Peering Into Yosemite, A “Repository of Sanity”

By John Yewell

No one is more associated with Yosemite than John Muir – not even, alas, the Ahwahneechee people, who still live in the area. Yet there is no record of Muir’s reaction to seeing the valley for the first time, in the spring of 1868. Perhaps our great national wilderness prophet was struck speechless at the sight. 

Muir returned the next year, and from its north rim described the glaciated valley of soaring granite and leaping cataracts below. “Into this one mountain mansion, Nature had gathered her choicest treasures,” he wrote. Gazing at the distant Clark and Cathedral Ranges, he added, “Shall I be allowed to enter into their midst and dwell with them?” 

To Muir, Yosemite’s remarkable valley was the jewel in the crown of something greater: the Sierra Nevada, his beloved Range of Light, much of which, with his help, was eventually included within the boundaries of the park.

Flash forward to 1962. My family arrived at Yosemite Valley’s Upper River campground, pulling a camper bulging with the trappings of civilization – my father was especially proud of his two-burner Coleman stove. Campsites in those days were a squeeze-in-where-you-could proposition, but we found a spot right on the Merced River. The nightly firefalls were featured on the cover of a special issue of Life magazine that summer, bears gorged on campground food scraps in an open dump and a ranger in a Montana Peak hat was always at hand to answer an 8-year-old’s questions. 

Photo courtesy of the author.

I learned, for example, that there are four times as many miles of trail in the park as paved roads, and as soon as I could, I began hiking them. When I was 15, my cousins and I backpacked Yosemite Creek. The next year, friends and I tackled a portion of the John Muir Trail, followed, a year later, by an off-trail crossing of the Ritter Range and the Southeast Yosemite Crest from east to west. 

We sauntered, as Muir called it, up Lyell Canyon, Illilouette Creek to Red Peak Pass, the Tuolumne River, each a new opportunity to feel the granite skin of the Sierra under my boots, to watch the sun set over pearl-blue lakes above timberline, to hear and breathe the crystalline air moving through the pines, to drink the purest water in the world. Going into the mountains was to me, as it was to Muir, going home. 

At the same time, a darker narrative involving people and climate was playing itself out. It took a century for annual visitor numbers to hit 1 million, the year I was born. Just eight years later, I was one of a million and a half. The glacier we traversed in 1972 to climb Mt. Lyell, the highest point in the park, is almost gone. Upper River campground was swept away in the 1997 flood, caused by a freak mid-winter storm, and never rebuilt. The cables draping the flanks of Half Dome were empty in 1969, when I first climbed it. Today they are dangerously overcrowded, despite a lottery designed to control access.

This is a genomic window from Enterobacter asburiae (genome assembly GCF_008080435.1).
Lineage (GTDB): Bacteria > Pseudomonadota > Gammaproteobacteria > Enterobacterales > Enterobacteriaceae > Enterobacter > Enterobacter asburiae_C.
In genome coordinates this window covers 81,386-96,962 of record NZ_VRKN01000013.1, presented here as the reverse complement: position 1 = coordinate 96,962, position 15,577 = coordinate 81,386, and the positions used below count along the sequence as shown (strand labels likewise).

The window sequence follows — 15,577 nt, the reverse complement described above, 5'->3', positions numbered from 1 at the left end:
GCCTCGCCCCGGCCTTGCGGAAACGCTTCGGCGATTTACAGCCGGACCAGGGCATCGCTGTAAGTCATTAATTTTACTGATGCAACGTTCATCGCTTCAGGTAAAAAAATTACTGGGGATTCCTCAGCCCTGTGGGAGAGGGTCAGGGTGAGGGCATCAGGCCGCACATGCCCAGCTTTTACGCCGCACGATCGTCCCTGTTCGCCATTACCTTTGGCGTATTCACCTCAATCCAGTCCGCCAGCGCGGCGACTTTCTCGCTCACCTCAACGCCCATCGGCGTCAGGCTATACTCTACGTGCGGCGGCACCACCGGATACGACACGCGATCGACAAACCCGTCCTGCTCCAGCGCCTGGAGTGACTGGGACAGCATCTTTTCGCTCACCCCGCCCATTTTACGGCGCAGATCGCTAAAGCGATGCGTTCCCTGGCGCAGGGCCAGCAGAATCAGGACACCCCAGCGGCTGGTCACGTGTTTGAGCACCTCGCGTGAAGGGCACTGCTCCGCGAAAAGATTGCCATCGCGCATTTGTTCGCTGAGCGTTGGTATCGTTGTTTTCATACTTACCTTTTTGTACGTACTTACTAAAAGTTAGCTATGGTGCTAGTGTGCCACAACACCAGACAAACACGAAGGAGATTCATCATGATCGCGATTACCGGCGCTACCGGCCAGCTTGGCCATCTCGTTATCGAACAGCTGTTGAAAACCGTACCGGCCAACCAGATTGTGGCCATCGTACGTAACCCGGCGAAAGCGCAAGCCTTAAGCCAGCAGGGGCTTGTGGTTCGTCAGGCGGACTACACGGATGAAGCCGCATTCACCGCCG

Lotteries, reservations and quotas now dictate access to virtually all park and wilderness areas. Mountain veterans get no special consideration, nor do legions of fresh 8-year-olds eager to begin their own wilderness romances. 

The rules chafe, but I know the park overall is better off now than in 1962. So I deal with today’s throngs by imagining I am alone, my gaze sweeping from forest to granite to cascade as I saunter, every meadow, trail and campground saturated with memories. The canvas sprawl of Camp Curry’s tent city recedes, and I am again sipping hot chocolate in its comfy lodge or sitting by the campfire listening to nature talks. In the century-old apple orchard, a bear has climbed a tree for a snack. I sit and watch. I like bears.

Most of the four and a half million who now visit Yosemite each year will never travel beyond the valley’s six square miles. Yosemite Falls, El Capitan, Glacier Point, viewed from the safety of a campground, will be as close as they get to the park’s 1,100-plus square miles of mostly pristine wilderness. 

But to Wallace Stegner, who understood better than most how the Western landscape formed our national character, that was enough. “We simply need that wild country available to us, even if we never do more than drive to its edge and look in,” he wrote, “for it can be a means of reassuring ourselves of our sanity as creatures.”

If you are able and willing, the rewards of the backcountry are worth every labored breath. If that is not an option, then there is no better place than Yosemite – where wilderness and civilization collide – to look into that wild country, that great repository of sanity, and embrace nature’s choicest treasures.

Photo courtesy of the author.